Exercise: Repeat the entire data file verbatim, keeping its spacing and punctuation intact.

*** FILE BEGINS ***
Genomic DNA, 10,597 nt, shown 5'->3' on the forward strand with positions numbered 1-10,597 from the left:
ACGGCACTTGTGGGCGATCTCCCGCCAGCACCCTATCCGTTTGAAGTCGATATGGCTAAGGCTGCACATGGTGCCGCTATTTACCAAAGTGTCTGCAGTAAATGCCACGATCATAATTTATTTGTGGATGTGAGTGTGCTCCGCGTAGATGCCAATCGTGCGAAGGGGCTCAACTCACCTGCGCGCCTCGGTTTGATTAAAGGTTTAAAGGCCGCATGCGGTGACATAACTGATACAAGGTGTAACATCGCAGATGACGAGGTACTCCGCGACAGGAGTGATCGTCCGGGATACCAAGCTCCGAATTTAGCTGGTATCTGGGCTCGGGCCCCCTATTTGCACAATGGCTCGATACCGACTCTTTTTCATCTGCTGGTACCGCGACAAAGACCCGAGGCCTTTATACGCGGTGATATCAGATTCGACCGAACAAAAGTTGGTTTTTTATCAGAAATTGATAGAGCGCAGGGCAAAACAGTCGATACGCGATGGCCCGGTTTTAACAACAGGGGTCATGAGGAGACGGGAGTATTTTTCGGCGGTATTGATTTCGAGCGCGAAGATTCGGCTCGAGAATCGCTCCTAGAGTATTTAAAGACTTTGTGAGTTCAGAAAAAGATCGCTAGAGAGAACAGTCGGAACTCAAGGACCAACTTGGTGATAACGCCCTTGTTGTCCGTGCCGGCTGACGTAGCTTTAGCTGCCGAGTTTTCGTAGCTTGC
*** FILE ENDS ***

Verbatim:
Genomic DNA, 10,597 nt, shown 5'->3' on the forward strand with positions numbered 1-10,597 from the left:
ACGGCACTTGTGGGCGATCTCCCGCCAGCACCCTATCCGTTTGAAGTCGATATGGCTAAGGCTGCACATGGTGCCGCTATTTACCAAAGTGTCTGCAGTAAATGCCACGATCATAATTTATTTGTGGATGTGAGTGTGCTCCGCGTAGATGCCAATCGTGCGAAGGGGCTCAACTCACCTGCGCGCCTCGGTTTGATTAAAGGTTTAAAGGCCGCATGCGGTGACATAACTGATACAAGGTGTAACATCGCAGATGACGAGGTACTCCGCGACAGGAGTGATCGTCCGGGATACCAAGCTCCGAATTTAGCTGGTATCTGGGCTCGGGCCCCCTATTTGCACAATGGCTCGATACCGACTCTTTTTCATCTGCTGGTACCGCGACAAAGACCCGAGGCCTTTATACGCGGTGATATCAGATTCGACCGAACAAAAGTTGGTTTTTTATCAGAAATTGATAGAGCGCAGGGCAAAACAGTCGATACGCGATGGCCCGGTTTTAACAACAGGGGTCATGAGGAGACGGGAGTATTTTTCGGCGGTATTGATTTCGAGCGCGAAGATTCGGCTCGAGAATCGCTCCTAGAGTATTTAAAGACTTTGTGAGTTCAGAAAAAGATCGCTAGAGAGAACAGTCGGAACTCAAGGACCAACTTGGTGATAACGCCCTTGTTGTCCGTGCCGGCTGACGTAGCTTTAGCTGCCGAGTTTTCGTAGCTTGC